He made it clear that: 1) Life as I knew it was coming to an end (my Air Force career) and 2) That I could have a much better life if I truly wanted it. We spent a lot of time thinking about how things would be, writing it down, and then thinking ‘it’s not as bad as I thought.’ We were changing my mindset, thinking ‘what’s the worst that could happen?’

His work was based on David Burns, who has a book called Feeling Good and Ten Days to Self-Esteem. Basically he talks about distorted thinking and ways to untwist your thinking. When you’re in this place, you view the world in black-and-white, all good and all bad. Anything good, you minimize it. Anything bad overshadows everything.

Swanson mountain biking while attending the University of Utah. “My attending physician said that it was only my excellent physical condition that saved me. I was a marathon runner and avid mountain biker. She said that the blood circulation was key to my recovery. Incidentally, I’ve run at least 30 marathons since.”

How long did it take to recover?

The recovery was fairly rapid. After that self-esteem book, a series of light bulbs went off. As soon as we start breaking habits, stuff starts changing. I started analyzing things, realizing “this is one of those times I’m not thinking straight,” and then shifting.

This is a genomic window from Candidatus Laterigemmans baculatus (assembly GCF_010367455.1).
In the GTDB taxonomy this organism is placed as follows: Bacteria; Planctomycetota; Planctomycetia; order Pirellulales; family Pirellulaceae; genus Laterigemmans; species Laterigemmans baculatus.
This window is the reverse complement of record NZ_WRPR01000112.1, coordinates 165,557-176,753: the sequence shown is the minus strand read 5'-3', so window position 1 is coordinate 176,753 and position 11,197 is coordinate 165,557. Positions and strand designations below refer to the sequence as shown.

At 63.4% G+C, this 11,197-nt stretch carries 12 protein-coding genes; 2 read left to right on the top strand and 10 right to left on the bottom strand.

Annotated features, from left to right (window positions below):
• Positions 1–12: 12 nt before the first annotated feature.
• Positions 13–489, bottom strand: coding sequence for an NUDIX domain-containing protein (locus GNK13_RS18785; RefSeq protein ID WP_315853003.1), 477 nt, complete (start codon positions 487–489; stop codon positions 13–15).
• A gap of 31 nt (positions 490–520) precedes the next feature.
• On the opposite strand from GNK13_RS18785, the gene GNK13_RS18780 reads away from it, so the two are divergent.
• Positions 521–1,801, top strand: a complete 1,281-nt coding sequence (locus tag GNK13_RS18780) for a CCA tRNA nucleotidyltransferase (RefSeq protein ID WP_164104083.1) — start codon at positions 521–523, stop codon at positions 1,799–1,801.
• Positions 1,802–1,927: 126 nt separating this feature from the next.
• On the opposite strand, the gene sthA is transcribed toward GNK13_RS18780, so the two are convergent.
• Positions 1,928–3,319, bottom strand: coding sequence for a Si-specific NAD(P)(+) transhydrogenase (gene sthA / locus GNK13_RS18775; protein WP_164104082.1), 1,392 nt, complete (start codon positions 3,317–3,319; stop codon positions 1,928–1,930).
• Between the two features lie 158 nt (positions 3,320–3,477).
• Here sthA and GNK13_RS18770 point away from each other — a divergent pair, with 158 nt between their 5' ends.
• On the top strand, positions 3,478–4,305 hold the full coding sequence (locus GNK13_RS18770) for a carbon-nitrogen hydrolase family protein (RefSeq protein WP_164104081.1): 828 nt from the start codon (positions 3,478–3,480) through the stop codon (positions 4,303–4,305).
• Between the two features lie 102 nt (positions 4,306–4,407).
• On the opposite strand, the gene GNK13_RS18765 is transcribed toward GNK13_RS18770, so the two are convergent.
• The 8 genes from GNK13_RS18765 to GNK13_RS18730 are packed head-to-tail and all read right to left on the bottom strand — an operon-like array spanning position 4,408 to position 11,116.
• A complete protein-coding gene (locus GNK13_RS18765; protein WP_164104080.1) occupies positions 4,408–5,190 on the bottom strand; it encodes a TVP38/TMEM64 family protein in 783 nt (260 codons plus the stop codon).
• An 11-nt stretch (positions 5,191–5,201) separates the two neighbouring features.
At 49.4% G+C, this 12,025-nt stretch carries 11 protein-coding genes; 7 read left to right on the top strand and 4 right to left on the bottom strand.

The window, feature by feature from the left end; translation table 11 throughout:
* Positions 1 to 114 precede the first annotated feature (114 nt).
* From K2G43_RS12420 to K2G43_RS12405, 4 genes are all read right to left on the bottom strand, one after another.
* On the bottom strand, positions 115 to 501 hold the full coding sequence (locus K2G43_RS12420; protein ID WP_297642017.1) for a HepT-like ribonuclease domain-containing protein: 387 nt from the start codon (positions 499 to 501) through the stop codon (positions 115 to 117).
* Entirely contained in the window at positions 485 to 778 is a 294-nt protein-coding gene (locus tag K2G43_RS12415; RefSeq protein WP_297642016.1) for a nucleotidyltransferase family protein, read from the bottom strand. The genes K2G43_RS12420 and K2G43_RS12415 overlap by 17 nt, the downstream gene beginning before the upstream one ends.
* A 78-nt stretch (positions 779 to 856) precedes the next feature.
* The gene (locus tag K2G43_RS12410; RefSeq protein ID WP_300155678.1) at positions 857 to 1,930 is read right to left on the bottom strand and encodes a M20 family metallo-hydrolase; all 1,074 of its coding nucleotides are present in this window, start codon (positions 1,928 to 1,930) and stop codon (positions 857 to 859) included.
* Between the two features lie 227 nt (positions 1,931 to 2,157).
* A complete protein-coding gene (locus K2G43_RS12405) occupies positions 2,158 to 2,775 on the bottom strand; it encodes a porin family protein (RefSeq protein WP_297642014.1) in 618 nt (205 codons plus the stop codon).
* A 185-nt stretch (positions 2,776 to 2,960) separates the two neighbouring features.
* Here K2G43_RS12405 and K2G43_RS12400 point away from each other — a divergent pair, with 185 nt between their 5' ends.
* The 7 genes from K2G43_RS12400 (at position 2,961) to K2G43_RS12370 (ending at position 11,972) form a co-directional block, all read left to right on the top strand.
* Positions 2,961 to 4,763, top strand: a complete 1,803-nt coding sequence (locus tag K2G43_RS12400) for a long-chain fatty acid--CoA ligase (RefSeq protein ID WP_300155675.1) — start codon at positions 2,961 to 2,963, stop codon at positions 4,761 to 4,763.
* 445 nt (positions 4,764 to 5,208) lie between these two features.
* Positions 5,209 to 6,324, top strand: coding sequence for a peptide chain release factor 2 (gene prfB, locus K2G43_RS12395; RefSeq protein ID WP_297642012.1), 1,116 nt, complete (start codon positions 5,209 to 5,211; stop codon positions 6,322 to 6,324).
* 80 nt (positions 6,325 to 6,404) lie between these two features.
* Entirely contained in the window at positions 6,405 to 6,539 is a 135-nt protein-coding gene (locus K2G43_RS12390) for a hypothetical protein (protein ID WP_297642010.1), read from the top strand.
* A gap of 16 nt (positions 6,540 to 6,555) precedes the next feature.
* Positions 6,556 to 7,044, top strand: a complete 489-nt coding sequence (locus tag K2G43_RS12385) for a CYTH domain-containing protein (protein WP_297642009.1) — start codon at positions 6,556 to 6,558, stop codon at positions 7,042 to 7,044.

I was back to work probably within three months, pretty good by about six months. Then I had some significant hurdles I had imposed on myself, like I had lost my security clearance. If you seek help in the military they won’t pull your clearance in general, but they’re a little less forgiving when you try to kill yourself.

It took me two years to get my clearance back. Then it took me another year to get my top secret clearance back. It wasn’t easy. One of the things that helped was working with a psychologist. They ask questions and cross-reference to show the depression is in remission.

I don’t bring a lot of proselytizing into my work, but I believe the Good Lord kept me around for a reason. There’s something I can contribute. Back around 2012 they had sequestration, kicking people out, lives changing. We want to remove the stigma of asking for help, but nobody talks about it. And here I am a colonel, and if I can say it can happen to anybody, that’s a powerful message for a lot of junior people.

“This was taken about 3 years after the suicide attempt. If memory serves, I’d just won Field Grade Officer of the Quarter. It represents the turning point in terms of the fact that I’d finally overcome the things I’d done to derail my career. I was divorced, I had my security clearance back, I managed to get a good job (Squadron Director of Operations) and was gaining the recognition that would light my career on fire and get me to Colonel.”

If you fall down, you get a cast and you go back to work and nobody thinks anything about it. My brain was broken. I needed a cast, I needed some therapy and then sent back to work.

With PowerPoints, role playing exercises and the like, it’s not real. When you have real people relating real stories, then there are aspects people can relate to. A young lady named Aubrey Pabon headed [F4EO] up. Hawaii is unique in that we have all five services out here, so we put together speakers from each service to speak at each base.

One woman talked about her husband, a hard-charging Marine who she saw shoot himself in the head. Then their son wanted to hang himself, and she found him hanging from a ceiling fan in the living room.